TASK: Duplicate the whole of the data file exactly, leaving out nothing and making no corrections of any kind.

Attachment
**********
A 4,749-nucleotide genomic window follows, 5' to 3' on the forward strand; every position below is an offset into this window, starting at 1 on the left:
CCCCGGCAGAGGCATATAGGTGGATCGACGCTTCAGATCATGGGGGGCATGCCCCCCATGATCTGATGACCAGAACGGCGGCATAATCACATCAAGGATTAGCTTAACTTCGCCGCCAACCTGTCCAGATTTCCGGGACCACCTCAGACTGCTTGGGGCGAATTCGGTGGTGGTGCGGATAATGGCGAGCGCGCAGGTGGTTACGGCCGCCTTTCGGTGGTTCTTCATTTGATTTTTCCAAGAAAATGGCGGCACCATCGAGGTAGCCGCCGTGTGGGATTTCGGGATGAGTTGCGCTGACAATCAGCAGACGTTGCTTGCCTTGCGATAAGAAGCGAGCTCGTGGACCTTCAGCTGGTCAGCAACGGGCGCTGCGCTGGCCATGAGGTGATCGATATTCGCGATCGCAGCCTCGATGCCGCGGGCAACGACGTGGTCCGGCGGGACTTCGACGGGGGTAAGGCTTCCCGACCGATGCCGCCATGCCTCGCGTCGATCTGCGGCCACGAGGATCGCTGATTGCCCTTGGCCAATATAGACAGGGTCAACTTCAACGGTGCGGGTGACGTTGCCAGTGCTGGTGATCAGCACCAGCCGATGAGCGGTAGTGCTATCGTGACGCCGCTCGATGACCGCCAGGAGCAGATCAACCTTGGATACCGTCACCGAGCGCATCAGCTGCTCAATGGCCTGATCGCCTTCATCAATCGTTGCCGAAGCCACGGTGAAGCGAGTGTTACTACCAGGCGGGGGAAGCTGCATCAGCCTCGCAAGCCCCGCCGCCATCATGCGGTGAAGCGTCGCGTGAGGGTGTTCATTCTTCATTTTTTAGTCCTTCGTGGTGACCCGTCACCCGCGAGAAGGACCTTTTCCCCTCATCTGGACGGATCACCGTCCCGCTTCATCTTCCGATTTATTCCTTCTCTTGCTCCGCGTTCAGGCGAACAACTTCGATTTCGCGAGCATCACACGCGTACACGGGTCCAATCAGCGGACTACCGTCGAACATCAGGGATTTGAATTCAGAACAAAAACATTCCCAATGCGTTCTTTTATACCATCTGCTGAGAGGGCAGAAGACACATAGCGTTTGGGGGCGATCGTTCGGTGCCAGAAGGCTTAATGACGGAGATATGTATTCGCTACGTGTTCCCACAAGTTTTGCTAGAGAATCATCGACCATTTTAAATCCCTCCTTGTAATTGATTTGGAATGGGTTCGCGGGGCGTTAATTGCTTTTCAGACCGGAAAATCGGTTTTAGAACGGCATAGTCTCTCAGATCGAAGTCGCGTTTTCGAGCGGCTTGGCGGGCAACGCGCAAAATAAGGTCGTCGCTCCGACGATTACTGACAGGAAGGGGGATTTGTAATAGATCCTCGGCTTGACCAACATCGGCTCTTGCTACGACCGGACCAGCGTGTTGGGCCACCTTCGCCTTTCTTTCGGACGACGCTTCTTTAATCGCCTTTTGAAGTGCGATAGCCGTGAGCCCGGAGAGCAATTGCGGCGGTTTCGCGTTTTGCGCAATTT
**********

A 4,749-nucleotide genomic window follows, 5' to 3' on the forward strand; every position below is an offset into this window, starting at 1 on the left:
CCCCGGCAGAGGCATATAGGTGGATCGACGCTTCAGATCATGGGGGGCATGCCCCCCATGATCTGATGACCAGAACGGCGGCATAATCACATCAAGGATTAGCTTAACTTCGCCGCCAACCTGTCCAGATTTCCGGGACCACCTCAGACTGCTTGGGGCGAATTCGGTGGTGGTGCGGATAATGGCGAGCGCGCAGGTGGTTACGGCCGCCTTTCGGTGGTTCTTCATTTGATTTTTCCAAGAAAATGGCGGCACCATCGAGGTAGCCGCCGTGTGGGATTTCGGGATGAGTTGCGCTGACAATCAGCAGACGTTGCTTGCCTTGCGATAAGAAGCGAGCTCGTGGACCTTCAGCTGGTCAGCAACGGGCGCTGCGCTGGCCATGAGGTGATCGATATTCGCGATCGCAGCCTCGATGCCGCGGGCAACGACGTGGTCCGGCGGGACTTCGACGGGGGTAAGGCTTCCCGACCGATGCCGCCATGCCTCGCGTCGATCTGCGGCCACGAGGATCGCTGATTGCCCTTGGCCAATATAGACAGGGTCAACTTCAACGGTGCGGGTGACGTTGCCAGTGCTGGTGATCAGCACCAGCCGATGAGCGGTAGTGCTATCGTGACGCCGCTCGATGACCGCCAGGAGCAGATCAACCTTGGATACCGTCACCGAGCGCATCAGCTGCTCAATGGCCTGATCGCCTTCATCAATCGTTGCCGAAGCCACGGTGAAGCGAGTGTTACTACCAGGCGGGGGAAGCTGCATCAGCCTCGCAAGCCCCGCCGCCATCATGCGGTGAAGCGTCGCGTGAGGGTGTTCATTCTTCATTTTTTAGTCCTTCGTGGTGACCCGTCACCCGCGAGAAGGACCTTTTCCCCTCATCTGGACGGATCACCGTCCCGCTTCATCTTCCGATTTATTCCTTCTCTTGCTCCGCGTTCAGGCGAACAACTTCGATTTCGCGAGCATCACACGCGTACACGGGTCCAATCAGCGGACTACCGTCGAACATCAGGGATTTGAATTCAGAACAAAAACATTCCCAATGCGTTCTTTTATACCATCTGCTGAGAGGGCAGAAGACACATAGCGTTTGGGGGCGATCGTTCGGTGCCAGAAGGCTTAATGACGGAGATATGTATTCGCTACGTGTTCCCACAAGTTTTGCTAGAGAATCATCGACCATTTTAAATCCCTCCTTGTAATTGATTTGGAATGGGTTCGCGGGGCGTTAATTGCTTTTCAGACCGGAAAATCGGTTTTAGAACGGCATAGTCTCTCAGATCGAAGTCGCGTTTTCGAGCGGCTTGGCGGGCAACGCGCAAAATAAGGTCGTCGCTCCGACGATTACTGACAGGAAGGGGGATTTGTAATAGATCCTCGGCTTGACCAACATCGGCTCTTGCTACGACCGGACCAGCGTGTTGGGCCACCTTCGCCTTTCTTTCGGACGACGCTTCTTTAATCGCCTTTTGAAGTGCGATAGCCGTGAGCCCGGAGAGCAATTGCGGCGGTTTCGCGTTTTGCGCAATTT